An alternative method for other files has not yet been found.

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Hi Amigo-A, thanks for replying. 

I have both good and bad copies of the same files,  can i forget about trying to recreate the key but just focus on figuring out what the encryption algorithm does.  Do these algorithms typically follow a few rules that can be derived by comparing files?  In principle, if i have a good file with all possible hex values in it and expose it to the virus, then afterwards when comparing the now encrypted file to the decrypted version could i say that for each hex character, it changes it to whatever, so that regardless of rules I know that whenever I see a hex AA then I should change it back to a hex BB as an example.

I suppose that if my bait file had every hex character in there at least 3 times and if after, each was changed consistently, then I should be able to change the file back.  However if the virus encrypts each instance of a hex character differently then that would make figuring out its rules much harder.

regards

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The answers are the same as you were given here

https://www.bleepingcomputer.com/forums/t/759380/can-encryption-key-be-reverse-engineered/

Specifically this comment from Fabian Wosar

 

Quote

 Emisoft's CTO, Fabian Wosar concluded: "Since emerging in 2016, Dharma has been reverse engineered to death by the entire malware research community. If a flaw existed that enabled the encryption to be broken, it would almost certainly have been discovered a long time ago. To break Dharma within any of our lifetimes without having discovered a flaw would require access to a quantum computer that is capable of running Shor's algorithm. The highest number ever factorized using said algorithm and quantum computers is 21, which is just short of the 307 digits that would be required to break Dharama."

 

 

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15 minutes ago, stapp said:

The answers are the same as you were given here

https://www.bleepingcomputer.com/forums/t/759380/can-encryption-key-be-reverse-engineered/

Specifically this comment from Fabian Wosar

 

 

Well just how sophisticated are the algorithms used by the viruses??  I'm thinking that the virus would have to treat each hex character more or less the same assuming its using 1 key.  So it takes a hex character (or characters) and puts it thru its algorithm & encryption key to give a result.  But if it then comes across that same set of characters again later in the target file then the algorithm + key should give the same result.  It can't have a random number seed or time value as otherwise that needs to be recorded for decrypting as well or else decrypting becomes too difficult.   Consequently comparing a few good files (from back up)  with a few bad files (same files of course) should reveal some aspects of the algorithm rule used which may assist in retrieving data.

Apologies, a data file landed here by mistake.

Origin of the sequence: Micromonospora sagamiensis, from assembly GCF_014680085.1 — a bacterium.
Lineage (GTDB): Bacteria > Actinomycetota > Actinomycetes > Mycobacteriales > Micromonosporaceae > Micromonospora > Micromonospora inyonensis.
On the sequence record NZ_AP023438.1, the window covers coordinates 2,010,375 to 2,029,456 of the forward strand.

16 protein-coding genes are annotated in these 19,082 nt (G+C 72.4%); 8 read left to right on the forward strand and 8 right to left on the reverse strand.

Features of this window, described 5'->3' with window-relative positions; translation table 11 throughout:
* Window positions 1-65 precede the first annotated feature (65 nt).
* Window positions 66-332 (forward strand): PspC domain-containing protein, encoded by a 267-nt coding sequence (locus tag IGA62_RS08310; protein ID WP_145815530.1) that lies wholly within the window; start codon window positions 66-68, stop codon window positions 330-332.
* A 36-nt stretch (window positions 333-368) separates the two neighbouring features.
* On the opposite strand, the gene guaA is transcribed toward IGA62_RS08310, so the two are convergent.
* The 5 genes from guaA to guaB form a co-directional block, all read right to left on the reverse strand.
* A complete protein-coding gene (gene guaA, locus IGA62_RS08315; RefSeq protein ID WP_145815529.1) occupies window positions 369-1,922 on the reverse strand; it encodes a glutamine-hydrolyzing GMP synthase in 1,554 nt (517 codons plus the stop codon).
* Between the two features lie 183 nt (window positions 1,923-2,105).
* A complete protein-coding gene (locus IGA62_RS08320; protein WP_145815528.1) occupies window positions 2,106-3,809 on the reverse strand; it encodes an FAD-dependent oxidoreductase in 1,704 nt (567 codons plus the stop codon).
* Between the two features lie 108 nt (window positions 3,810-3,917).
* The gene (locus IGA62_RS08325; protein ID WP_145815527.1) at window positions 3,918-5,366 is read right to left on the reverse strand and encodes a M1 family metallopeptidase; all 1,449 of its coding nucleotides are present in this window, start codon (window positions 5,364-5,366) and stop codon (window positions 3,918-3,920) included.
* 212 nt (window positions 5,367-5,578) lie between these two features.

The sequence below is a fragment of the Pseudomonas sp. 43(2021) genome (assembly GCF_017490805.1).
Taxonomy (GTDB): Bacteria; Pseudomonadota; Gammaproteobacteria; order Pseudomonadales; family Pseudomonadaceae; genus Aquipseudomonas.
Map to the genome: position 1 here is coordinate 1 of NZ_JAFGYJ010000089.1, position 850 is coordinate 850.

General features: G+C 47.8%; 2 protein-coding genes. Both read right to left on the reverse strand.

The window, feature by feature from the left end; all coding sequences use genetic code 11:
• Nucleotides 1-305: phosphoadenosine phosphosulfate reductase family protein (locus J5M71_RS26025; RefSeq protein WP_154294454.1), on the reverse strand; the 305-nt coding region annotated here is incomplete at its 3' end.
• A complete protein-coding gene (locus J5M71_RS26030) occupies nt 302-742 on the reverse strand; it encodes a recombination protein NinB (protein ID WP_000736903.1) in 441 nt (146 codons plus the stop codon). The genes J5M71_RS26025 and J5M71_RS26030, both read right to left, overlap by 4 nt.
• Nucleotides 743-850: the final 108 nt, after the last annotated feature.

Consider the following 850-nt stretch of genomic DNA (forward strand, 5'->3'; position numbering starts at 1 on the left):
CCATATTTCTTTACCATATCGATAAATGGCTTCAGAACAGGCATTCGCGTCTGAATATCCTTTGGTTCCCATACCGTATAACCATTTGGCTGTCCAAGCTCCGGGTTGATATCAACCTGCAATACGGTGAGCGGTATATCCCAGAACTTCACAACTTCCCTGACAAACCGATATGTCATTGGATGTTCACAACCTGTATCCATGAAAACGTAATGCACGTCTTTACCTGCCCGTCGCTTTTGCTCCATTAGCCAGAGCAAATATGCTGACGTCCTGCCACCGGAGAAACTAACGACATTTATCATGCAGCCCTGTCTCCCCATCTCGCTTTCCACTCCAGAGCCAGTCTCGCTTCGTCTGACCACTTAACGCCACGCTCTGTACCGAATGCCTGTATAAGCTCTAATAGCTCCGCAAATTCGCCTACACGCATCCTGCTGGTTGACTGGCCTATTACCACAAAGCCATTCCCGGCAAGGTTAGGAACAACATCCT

Incidentally, if i know how (&where) i got the virus should i publish that or tell someone.  I also have the downloaded zip file that contains the virus exe.

 

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It is unlikely that I can give a short, unambiguous answer. 
This ransomware uses a simple encryption implementation.
But online key generation sweeps away all attempts to calculate the key and decrypt files in the coming years of human life.

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Just now, Amigo-A said:

It is unlikely that I can give a short, unambiguous answer. 
This ransomware uses a simple encryption implementation.
But online key generation sweeps away all attempts to calculate the key and decrypt files in the coming years of human life.

Its not about calculating the key, its about bypassing it altogether and figuring out the rules the algorithm uses possibly.   Let me make it simpler:

I file 'A' exists in 2 different directories and they are identical files, so copies or duplicates of each other, name, dates, contents etc.   Then when the encryption virus runs through those 2 directories, would those 2 files end up being encrypted in the exact same way, ie would they still be copies of each other, but just encrypted now of course, so that when viewed with a hex editor, the 2 encrypted files would be seen to be identical  ie identically encrypted ??

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Identically encrypted files located in different directories, but are initially copies of each other?
They will not be equally encrypted. 

The Decryptor developer can tell you more.

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44 minutes ago, Amigo-A said:

Identically encrypted files located in different directories, but are initially copies of each other?